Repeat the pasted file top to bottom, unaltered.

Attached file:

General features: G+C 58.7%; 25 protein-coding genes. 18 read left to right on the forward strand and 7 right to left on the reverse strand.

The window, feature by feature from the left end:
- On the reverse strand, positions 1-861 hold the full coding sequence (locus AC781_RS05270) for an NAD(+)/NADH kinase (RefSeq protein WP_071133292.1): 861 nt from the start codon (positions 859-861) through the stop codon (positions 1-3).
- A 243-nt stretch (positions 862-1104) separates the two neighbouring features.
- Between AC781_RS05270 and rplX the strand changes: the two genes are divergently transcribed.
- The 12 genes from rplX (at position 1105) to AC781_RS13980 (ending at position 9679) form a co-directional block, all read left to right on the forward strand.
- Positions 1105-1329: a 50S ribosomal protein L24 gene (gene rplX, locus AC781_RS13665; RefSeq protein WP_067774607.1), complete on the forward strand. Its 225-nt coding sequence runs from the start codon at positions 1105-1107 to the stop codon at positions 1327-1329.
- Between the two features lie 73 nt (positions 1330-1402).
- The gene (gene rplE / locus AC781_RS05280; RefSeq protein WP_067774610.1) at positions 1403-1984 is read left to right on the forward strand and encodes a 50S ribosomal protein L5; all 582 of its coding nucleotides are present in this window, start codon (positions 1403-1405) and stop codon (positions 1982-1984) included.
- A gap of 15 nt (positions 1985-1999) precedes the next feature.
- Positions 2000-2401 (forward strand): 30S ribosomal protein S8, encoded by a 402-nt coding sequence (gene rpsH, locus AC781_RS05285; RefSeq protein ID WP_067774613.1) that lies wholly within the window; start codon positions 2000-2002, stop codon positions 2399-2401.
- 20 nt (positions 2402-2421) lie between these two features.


General features: G+C 58.7%; 25 protein-coding genes. 18 read left to right on the forward strand and 7 right to left on the reverse strand.

The window, feature by feature from the left end:
- On the reverse strand, positions 1-861 hold the full coding sequence (locus AC781_RS05270) for an NAD(+)/NADH kinase (RefSeq protein WP_071133292.1): 861 nt from the start codon (positions 859-861) through the stop codon (positions 1-3).
- A 243-nt stretch (positions 862-1104) separates the two neighbouring features.
- Between AC781_RS05270 and rplX the strand changes: the two genes are divergently transcribed.
- The 12 genes from rplX (at position 1105) to AC781_RS13980 (ending at position 9679) form a co-directional block, all read left to right on the forward strand.
- Positions 1105-1329: a 50S ribosomal protein L24 gene (gene rplX, locus AC781_RS13665; RefSeq protein WP_067774607.1), complete on the forward strand. Its 225-nt coding sequence runs from the start codon at positions 1105-1107 to the stop codon at positions 1327-1329.
- Between the two features lie 73 nt (positions 1330-1402).
- The gene (gene rplE / locus AC781_RS05280; RefSeq protein WP_067774610.1) at positions 1403-1984 is read left to right on the forward strand and encodes a 50S ribosomal protein L5; all 582 of its coding nucleotides are present in this window, start codon (positions 1403-1405) and stop codon (positions 1982-1984) included.
- A gap of 15 nt (positions 1985-1999) precedes the next feature.
- Positions 2000-2401 (forward strand): 30S ribosomal protein S8, encoded by a 402-nt coding sequence (gene rpsH, locus AC781_RS05285; RefSeq protein ID WP_067774613.1) that lies wholly within the window; start codon positions 2000-2002, stop codon positions 2399-2401.
- 20 nt (positions 2402-2421) lie between these two features.